Oozing Goo - The Lava Lamp Syndicate

So, after a couple months of reading + trial and error I feel that I have some knowledge to share for those that are seeking some pointers on building lamps. It is not for the impatient or faint of heart.

  1. Glycerin can knock your wax clean off the coil, even when diluted! This has set me back many hours. I have read that the swirl method can correct this but I have had little success and typically have to drain, boil, cool, refill ugh
  2. A coat hanger can be used for many things including a coil hook, stirrer (I spin it), and scraper. Also good to "flip" your cold ooze back in place.
  3. Improperly preparing a bottle can lead to wax being stuck to the walls. If near the bottom of the globe this will result in a lopsided dome with relatively good action up the side of the bottle. Looks like crap.
  4. There are many surfactants and additives to make the water denser. PG, Glycerin, and salt water will increase the density of your water. I use SLES as a surfactant… for me, an extra drop of dish washer soap has decimated a lamp that was “close” to perfect.
  5. Maybe it’s just me; but I think that I hurt more lamps than I helped on my first 6 rebuilds…
  6. A decent dimmer is around $10 and can be the difference between a great lamp and one that you want to smash..
  7. The root of many problems for me has been related to the coil. Fricking coils!!
  8. Tap water leaches the dye out of wax over time, at least in my neighborhood. I suspect it’s the chlorine.
  9.  Some people seal their lamps hot, some people seal them cold – the difference in pressure does seem to appear to have an effect on the flow the next time that you run it. I’m still not sure on what is best.
  10. Someone here mentioned lots of containers – they were right. Mason jars and $0.99 plastic containers from Salvation Army are great. I try to get containers and bowls with pour spouts on them.
  11. A pair of nylons are easy to wrap around any container mouth and work decent in regards to straining your fluids – just the debris, won’t fix cloudiness.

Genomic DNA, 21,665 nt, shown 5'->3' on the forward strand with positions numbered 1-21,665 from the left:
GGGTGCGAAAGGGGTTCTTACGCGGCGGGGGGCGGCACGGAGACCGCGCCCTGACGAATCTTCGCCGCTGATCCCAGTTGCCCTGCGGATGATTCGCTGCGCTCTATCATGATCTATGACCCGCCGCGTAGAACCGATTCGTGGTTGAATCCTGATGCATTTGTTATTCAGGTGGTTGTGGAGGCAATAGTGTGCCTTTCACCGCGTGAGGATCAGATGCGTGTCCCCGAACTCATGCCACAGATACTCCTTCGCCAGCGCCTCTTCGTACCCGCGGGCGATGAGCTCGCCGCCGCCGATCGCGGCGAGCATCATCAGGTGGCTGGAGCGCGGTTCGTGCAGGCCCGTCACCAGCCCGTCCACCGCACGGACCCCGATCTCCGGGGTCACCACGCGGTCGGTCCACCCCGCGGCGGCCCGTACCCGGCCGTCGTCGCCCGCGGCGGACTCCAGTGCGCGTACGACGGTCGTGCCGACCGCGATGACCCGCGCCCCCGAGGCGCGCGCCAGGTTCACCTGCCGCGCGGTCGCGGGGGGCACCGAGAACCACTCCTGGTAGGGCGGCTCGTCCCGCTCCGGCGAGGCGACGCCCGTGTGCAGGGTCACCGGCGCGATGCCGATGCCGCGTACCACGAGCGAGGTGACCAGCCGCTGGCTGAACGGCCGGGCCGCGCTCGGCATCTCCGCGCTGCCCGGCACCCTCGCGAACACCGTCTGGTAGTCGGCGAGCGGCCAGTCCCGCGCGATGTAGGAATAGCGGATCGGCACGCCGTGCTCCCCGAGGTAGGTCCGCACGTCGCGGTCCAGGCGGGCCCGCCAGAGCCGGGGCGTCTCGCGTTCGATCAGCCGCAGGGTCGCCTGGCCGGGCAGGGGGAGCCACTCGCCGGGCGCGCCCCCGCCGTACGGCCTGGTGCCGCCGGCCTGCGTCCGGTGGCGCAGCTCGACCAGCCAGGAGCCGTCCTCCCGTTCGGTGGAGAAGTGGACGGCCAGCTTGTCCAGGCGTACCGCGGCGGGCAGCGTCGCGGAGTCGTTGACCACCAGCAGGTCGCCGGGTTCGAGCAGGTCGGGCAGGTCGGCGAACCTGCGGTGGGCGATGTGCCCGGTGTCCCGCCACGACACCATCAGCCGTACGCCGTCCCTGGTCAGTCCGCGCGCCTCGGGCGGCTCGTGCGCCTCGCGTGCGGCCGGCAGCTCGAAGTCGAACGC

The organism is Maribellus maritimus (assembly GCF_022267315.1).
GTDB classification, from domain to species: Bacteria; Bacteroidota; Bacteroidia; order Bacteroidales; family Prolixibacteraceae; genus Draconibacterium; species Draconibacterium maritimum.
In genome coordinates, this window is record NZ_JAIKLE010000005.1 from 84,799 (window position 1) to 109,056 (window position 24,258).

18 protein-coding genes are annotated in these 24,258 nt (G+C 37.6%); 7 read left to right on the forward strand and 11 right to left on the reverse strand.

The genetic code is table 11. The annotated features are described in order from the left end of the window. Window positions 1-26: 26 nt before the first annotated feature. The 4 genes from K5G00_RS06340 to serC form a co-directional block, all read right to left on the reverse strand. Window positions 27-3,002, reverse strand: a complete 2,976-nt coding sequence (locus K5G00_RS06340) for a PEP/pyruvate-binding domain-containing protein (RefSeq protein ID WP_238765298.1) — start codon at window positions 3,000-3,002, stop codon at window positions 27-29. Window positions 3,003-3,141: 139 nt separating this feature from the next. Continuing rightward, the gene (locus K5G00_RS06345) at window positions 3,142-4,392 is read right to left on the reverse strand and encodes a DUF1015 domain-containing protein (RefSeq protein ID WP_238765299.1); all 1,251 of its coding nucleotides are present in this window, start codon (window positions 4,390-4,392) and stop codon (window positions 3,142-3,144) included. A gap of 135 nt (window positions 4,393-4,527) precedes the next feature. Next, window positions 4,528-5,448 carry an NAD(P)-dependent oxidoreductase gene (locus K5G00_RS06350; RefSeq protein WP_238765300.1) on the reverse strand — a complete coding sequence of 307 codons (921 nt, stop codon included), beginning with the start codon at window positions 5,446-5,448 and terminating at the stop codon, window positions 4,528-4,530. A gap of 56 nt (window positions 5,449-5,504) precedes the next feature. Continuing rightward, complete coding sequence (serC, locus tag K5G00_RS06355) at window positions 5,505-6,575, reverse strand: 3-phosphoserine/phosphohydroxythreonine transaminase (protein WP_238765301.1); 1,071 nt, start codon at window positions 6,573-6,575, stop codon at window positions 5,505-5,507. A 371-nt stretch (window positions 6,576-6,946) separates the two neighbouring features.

12. If you are going to pop the cap; you need a tool to get it back on tight. The simplest cost effective method is a hose clamp and a screw driver but I really enjoy my capper.
  13. Dilute your food dye in H2O and then put it in your fluid with a dropper. A nervous squeeze of the actual dye directly into your fluid can result in a very dark lamp that needs to be, at best, partially dumped and re-balanced.
  14. If you see a cheap lamp then buy it; may parts (caps, coils, fluids) can be used for other lamps.
  15. About 20% of the lamps you buy on EBay will show up damaged.
  16. Globes will behave differently on various bases with various light bulbs and/or reflectors.
  17. Impatience will result in lost hours / days!!

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I screwed up the die process , it takes a lot of patience

I learned the hard way.

I can agree with the intro to repairing lamps j probally killed 10-16 trying to "fix" them lol still want the how too on the metallic lamps but haven't got any help on that topic any ideas ! I want chrome Lava or as close as chrome as I can get !

You can find yourself a Mathmos Silver Glitter Ball thats about as close to chrome you can get with lava.

http://oozinggoo.ning.com/photo/copper-glitter-ball?context=user.

Joey "Dirtypawz" Huck said:

I can agree with the intro to repairing lamps j probally killed 10-16 trying to "fix" them lol still want the how too on the metallic lamps but haven't got any help on that topic any ideas ! I want chrome Lava or as close as chrome as I can get !

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